Ancient Roman Graffiti

5 Funny Inscriptions

You might think of graffiti as a modern urban problem, but rest assured, writing on walls is an ancient art. Our forebears liked to make their mark on a place just as much as we do. Perhaps even more so, considering that they often had to chip away at stone walls to do so.

Translating graffiti inscriptions can lead to some interesting insights into the people and the cultures that created them. When it comes to ancient Rome, for example, we primarily learn that the Romans had dirty, dirty, minds.  Here, via Pompeiana, are 5 funny inscriptions from the ancient Roman city of Pompeii, translated for your amusement:

Words of Wisdom from Pompeii 

Scholars found this inscription scrawled on a wall in Pompeii: “The one who has sex with a fire burns his penis.” Hard to argue with that… 

The Apologetic Guest 

This is also from Pompeii: “We have wet the bed, host.  I confess we have done wrong. If you want to know why, there was no chamber pot.” Makes you wonder why this particular apology wasn’t delivered in person. If I were to have a bed-wetting incident-at someone else’s house, no less- I certainly wouldn’t want it recorded in stone.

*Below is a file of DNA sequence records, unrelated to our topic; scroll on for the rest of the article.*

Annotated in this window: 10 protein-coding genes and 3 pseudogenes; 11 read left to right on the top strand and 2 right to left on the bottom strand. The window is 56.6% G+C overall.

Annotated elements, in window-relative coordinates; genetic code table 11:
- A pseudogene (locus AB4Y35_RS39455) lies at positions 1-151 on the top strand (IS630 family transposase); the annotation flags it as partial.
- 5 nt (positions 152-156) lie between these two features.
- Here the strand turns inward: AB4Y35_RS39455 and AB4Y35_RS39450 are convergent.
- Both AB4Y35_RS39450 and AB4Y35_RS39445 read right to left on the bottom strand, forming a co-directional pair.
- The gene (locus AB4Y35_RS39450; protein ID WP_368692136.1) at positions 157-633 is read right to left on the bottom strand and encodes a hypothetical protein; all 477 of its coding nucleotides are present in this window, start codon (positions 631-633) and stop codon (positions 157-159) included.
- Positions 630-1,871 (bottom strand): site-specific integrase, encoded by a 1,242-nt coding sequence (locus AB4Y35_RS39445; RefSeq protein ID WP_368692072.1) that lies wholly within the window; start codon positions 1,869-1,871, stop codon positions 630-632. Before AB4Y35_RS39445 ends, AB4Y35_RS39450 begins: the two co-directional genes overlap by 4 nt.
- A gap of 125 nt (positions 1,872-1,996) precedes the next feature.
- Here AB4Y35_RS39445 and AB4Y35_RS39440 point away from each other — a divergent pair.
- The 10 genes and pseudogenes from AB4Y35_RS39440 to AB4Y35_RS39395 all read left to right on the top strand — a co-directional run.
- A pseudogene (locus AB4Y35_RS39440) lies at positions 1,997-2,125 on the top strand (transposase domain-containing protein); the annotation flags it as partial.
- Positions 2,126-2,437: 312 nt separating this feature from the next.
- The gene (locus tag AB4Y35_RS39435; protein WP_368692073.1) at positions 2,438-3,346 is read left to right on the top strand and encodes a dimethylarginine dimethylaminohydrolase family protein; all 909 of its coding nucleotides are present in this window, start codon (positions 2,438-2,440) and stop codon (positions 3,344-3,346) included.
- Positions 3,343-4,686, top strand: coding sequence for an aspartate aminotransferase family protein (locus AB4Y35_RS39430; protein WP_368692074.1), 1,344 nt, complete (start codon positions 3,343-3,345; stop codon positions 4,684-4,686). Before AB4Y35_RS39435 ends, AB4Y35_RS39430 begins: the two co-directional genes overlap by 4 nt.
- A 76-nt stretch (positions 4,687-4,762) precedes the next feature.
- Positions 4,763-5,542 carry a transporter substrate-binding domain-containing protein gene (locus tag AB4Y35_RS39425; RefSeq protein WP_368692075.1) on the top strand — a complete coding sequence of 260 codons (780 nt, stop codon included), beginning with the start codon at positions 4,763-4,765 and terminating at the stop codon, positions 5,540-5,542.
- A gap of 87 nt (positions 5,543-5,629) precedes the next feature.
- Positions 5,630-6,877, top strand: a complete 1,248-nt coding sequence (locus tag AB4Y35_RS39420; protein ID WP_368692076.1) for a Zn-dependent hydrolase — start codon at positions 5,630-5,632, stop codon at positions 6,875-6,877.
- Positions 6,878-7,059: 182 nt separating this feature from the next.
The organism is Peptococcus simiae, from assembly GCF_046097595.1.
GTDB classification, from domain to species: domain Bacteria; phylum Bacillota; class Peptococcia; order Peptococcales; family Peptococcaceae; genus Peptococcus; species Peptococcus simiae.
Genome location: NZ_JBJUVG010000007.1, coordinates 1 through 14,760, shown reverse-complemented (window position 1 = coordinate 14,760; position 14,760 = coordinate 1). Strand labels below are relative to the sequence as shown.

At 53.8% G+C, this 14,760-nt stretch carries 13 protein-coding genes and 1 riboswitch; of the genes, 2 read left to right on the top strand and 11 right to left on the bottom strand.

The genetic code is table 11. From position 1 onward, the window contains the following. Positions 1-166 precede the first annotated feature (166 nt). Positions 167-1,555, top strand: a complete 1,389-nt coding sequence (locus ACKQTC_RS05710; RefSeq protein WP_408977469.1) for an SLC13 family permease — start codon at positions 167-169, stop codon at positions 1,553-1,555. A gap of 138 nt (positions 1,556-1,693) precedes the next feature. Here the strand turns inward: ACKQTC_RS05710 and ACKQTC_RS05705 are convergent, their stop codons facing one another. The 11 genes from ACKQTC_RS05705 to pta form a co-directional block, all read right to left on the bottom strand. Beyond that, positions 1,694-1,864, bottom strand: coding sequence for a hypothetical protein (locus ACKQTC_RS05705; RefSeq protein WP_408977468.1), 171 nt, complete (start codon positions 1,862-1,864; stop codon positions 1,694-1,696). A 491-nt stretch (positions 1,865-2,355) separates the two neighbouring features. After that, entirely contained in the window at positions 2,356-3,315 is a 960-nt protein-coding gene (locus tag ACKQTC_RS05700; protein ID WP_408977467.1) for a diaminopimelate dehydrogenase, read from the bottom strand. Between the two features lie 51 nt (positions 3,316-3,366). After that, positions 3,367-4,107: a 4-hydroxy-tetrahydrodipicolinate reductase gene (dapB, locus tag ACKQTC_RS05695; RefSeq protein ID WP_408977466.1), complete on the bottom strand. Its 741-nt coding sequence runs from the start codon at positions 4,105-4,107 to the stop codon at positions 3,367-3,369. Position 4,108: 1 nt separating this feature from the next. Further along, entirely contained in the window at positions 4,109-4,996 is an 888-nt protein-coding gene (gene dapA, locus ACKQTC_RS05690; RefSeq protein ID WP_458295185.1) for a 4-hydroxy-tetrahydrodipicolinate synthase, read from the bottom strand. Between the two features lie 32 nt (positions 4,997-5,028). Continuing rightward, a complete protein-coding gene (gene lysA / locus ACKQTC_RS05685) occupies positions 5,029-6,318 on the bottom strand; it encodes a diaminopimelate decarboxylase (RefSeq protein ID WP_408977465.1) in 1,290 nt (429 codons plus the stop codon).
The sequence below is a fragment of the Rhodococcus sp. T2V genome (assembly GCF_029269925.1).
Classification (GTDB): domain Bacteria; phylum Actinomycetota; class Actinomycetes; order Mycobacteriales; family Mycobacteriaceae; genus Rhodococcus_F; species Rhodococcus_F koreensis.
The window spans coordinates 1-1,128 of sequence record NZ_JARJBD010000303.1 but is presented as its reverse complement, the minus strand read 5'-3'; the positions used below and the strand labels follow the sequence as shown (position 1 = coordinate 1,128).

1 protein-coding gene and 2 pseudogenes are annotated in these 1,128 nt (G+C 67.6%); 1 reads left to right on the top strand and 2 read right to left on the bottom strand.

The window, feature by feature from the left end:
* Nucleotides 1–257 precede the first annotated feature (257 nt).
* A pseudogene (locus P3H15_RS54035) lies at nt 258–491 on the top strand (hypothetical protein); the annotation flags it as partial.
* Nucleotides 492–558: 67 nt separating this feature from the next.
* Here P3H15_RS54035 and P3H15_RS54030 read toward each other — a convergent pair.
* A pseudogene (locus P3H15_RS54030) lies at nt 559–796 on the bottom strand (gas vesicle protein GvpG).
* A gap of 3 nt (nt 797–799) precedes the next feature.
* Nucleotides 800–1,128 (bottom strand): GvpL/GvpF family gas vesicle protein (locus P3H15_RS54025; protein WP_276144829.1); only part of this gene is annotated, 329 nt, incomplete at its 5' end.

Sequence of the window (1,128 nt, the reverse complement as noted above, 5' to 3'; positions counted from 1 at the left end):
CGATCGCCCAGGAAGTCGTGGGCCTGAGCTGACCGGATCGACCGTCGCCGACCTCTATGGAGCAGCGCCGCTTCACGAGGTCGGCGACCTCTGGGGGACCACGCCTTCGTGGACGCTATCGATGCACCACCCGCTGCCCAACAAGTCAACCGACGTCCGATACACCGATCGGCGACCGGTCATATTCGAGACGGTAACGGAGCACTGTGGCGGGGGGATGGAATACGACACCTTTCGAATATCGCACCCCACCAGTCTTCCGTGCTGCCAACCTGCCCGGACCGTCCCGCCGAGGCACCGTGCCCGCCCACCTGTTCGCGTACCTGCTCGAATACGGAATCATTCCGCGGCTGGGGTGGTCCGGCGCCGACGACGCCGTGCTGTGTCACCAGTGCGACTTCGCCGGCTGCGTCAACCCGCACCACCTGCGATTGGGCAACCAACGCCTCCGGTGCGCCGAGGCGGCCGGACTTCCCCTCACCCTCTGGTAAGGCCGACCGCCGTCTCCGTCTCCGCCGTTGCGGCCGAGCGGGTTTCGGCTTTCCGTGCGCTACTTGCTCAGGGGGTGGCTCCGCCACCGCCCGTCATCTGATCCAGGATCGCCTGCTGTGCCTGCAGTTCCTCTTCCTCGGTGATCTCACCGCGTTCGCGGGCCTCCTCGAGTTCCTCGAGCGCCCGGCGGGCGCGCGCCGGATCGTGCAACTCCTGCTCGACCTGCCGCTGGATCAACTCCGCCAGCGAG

The Stallion 

This was found in the gladiator barracks: “ Floronius, privileged soldier of the 7th legion, was here. The women did not know of his presence. Only six women came to know, too few for such a stallion.” Uh-huh. Keep telling yourself that, buddy. 

The Cursed Toilet

This cheerful little inscription was found in a bathroom: “To the one defecating here.  Beware of the curse.  If you look down on this curse, may you have an angry Jupiter for an enemy.”  Umm, have a nice day?

The Critic

Apparently, at least one Roman citizen gazed upon the obscenity-laden walls of his fair city and wished for something more: “O walls, you have held up so much tedious graffiti that I am amazed that you have not already collapsed in ruin.” Well, everyone can’t be Shakespeare.

2 replies
  1. Darren Cullen
    Darren Cullen says:

    I think this is a brilliant addition to the provenance of graffiti. It’s thousands of years old, and still here. Today however, it’s become more and more of a socially acceptable art from. Let’s hope it continues to grow.

    Reply

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